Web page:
The Supreme Court had directed the National Medical Commission to frame a scheme for medical students who came back from Ukraine by June 29. Indian students from Ukraine form a small part of 60,000 medical students whose careers have taken a hit also due to COVID restrictions. As the wait for clear guidelines from the body that regulates Indian medical education and medical professionals gets longer, there are stories of hopelessness, anger, desperation, and frustration.
Almost 18,000 Indian medical students who fled war-torn Ukraine four months ago are still in a state of agitation. Though many are attending online classes, physical practicals have taken a hit. And without practicals, one cannot turn into a complete medical professional.
Many of these students and their parents say the future looks dim with no clear guidelines from the National Medical Commission (NMC), the body that regulates Indian medical education and medical professionals.
A group of these students is sitting on a five-day hunger strike in Delhi appealing to Prime Minister Narendra Modi that they are accommodated in Indian institutions and universities as a one-time measure.
What have the students been demanding?
Kavita Nayar, a fourth-year medical student of Ukraine’s Kharkiv National Medical University, told CNBCTV18.com that her next session would start in September, for which she has to pay an annual fee of Rs 4 lakh.
“Online classes are being conducted, but what is the point of studying medicine without practical exposure? We need the NMC to make decisions fast and accommodate us in medical colleges in India,” Nayar said.
The Indian Medical Association (IMA), a voluntary body of physicians in India, wrote a letter to Prime Minister Narendra Modi in March requesting the government to adjust the students in Indian medical schools as a one-time measure. "Waiting for things to take an appropriate shape and, thereby, keeping the fate of all these medical students in limbo cannot be taken as a worthwhile exercise," the letter stated.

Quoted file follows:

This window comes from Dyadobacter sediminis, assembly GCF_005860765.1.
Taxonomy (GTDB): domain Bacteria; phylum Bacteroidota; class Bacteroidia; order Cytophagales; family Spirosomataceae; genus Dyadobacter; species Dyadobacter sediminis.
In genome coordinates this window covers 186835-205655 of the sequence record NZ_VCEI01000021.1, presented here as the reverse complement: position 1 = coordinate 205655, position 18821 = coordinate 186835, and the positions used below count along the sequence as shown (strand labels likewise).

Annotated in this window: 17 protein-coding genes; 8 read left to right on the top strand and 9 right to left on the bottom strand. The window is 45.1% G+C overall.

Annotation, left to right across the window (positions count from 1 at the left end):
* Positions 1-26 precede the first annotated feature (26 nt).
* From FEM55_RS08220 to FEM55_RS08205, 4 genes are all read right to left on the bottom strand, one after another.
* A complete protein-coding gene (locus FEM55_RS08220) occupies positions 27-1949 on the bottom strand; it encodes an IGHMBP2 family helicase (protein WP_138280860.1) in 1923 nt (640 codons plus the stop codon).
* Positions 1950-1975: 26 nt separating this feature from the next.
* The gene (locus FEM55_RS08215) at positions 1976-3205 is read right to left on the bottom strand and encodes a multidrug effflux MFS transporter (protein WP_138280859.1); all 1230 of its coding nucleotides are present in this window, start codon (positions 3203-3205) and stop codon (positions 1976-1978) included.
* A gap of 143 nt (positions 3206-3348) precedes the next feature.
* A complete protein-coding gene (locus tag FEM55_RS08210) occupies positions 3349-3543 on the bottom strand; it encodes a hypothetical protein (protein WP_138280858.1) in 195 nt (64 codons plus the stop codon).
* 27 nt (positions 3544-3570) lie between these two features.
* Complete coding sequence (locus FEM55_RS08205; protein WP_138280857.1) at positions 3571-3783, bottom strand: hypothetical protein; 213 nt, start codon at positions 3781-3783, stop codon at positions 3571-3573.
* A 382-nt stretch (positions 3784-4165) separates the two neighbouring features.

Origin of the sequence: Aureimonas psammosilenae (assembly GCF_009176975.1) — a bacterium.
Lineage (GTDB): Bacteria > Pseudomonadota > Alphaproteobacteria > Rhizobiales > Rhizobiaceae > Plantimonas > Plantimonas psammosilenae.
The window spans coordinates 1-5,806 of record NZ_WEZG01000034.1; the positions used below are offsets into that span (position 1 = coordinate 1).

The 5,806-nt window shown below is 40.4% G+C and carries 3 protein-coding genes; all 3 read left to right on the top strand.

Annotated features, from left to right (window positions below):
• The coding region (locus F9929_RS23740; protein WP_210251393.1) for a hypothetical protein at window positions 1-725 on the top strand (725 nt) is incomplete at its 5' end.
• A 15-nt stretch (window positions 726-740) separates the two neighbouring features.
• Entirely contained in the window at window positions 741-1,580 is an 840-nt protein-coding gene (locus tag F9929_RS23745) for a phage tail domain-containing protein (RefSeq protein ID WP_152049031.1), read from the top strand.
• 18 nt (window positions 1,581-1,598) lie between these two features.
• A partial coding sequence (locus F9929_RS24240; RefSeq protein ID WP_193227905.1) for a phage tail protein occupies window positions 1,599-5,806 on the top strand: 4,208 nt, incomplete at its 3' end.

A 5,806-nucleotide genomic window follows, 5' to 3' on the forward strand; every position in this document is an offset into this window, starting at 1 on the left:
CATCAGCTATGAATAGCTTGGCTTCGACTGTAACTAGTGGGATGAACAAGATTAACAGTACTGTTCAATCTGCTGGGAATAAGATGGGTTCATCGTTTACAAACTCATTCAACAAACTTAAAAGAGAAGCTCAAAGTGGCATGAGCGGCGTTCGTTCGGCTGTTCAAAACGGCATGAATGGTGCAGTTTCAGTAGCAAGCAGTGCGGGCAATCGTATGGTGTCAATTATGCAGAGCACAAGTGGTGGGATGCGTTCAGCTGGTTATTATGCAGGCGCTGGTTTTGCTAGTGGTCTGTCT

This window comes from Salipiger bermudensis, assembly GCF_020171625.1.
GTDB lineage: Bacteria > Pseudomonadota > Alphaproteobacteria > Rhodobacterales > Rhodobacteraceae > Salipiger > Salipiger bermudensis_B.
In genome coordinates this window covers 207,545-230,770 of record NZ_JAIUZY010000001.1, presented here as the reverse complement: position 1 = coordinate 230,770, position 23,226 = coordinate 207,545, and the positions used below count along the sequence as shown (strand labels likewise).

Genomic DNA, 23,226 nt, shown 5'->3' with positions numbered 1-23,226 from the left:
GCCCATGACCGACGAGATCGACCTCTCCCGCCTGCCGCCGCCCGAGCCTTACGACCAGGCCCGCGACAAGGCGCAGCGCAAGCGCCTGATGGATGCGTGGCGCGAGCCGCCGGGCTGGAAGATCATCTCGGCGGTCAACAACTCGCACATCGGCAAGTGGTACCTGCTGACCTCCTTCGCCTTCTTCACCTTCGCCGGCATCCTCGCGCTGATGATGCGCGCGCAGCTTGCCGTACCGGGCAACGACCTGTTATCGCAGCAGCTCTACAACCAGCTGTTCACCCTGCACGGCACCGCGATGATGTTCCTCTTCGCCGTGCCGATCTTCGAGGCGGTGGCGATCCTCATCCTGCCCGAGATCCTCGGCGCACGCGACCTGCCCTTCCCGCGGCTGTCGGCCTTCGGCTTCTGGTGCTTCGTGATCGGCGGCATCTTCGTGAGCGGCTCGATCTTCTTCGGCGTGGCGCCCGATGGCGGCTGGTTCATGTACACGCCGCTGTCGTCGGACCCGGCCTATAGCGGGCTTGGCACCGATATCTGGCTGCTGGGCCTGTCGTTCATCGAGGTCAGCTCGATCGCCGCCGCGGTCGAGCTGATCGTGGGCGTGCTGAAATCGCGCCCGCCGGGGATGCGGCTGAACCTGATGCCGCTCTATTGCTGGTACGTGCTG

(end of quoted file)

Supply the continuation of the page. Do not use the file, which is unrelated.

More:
The Supreme Court had directed the NMC on April 29 to frame a scheme in two months so students can complete clinical training in Indian colleges. The court had also said the NMC was not bound to grant provisional registration to students who have not completed the entire duration of a course, including the clinical training, adding that without practical training, “there cannot be any doctor”.
Indo-Ukrainian Student Front protesting for a speedy decision from the NMC.
But students argue that the NMC hasn’t taken any decision so far.
Pulkit Pareek, a fourth-year student of Bogomolets National Medical University in Ukraine’s Kyiv and founder of Indo-Ukrainian Student Front, told CNBCTV18.com there had been unofficial meetings with officials and ministers, but nothing has helped.
“We visited the NMC office on June 29, the date by which they should have had an answer. The officials told us they would announce a decision by July 8. We went there again, and they told us the decision would be out by July 15. They have been delaying, and it’s getting frustrating,” he said.
Pareek said that many people have been saying that Indian students from Ukraine have not cleared the National Eligibility cum Entrance Test (NEET)—mandatory to study medicine in India—and, hence, cannot get admission to colleges in India.
“This is a misconception. Most of the students have cleared NEET, but the ranks are not good enough to clear the cut-off for (the limited) government colleges, and studying in a private college in India is very expensive,” he said.
As per data, private colleges' medical studies fees in India can go from Rs 5 lakh to Rs 25 lakh per annum.
What is the current situation?
Some states like West Bengal and Karnataka have allowed medical students who returned from Ukraine to attend state colleges as “observers”. The observer process is online, but students get to attend practical classes in medical colleges.
Janki Ghosh, a fifth-year Bogomolets National Medical University student, has been among the fortunate few to have joined the observership through a link, but she still seeks a permanent solution.
Countries such as Russia, Kazakhstan, Kyrgyzstan, Romania, and Moldova have offered students to get transfer admissions to colleges there to complete their education process. But that comes with its own set of problems.
Harsh Goel, a third-year student of Ukraine’s Ivano Frankivsk National Medical University, said most of the countries offering transfers are not safe. "Transnistria was separated from Moldova by Russians in a similar way (like Ukraine). We can never feel secure there,” Goel said.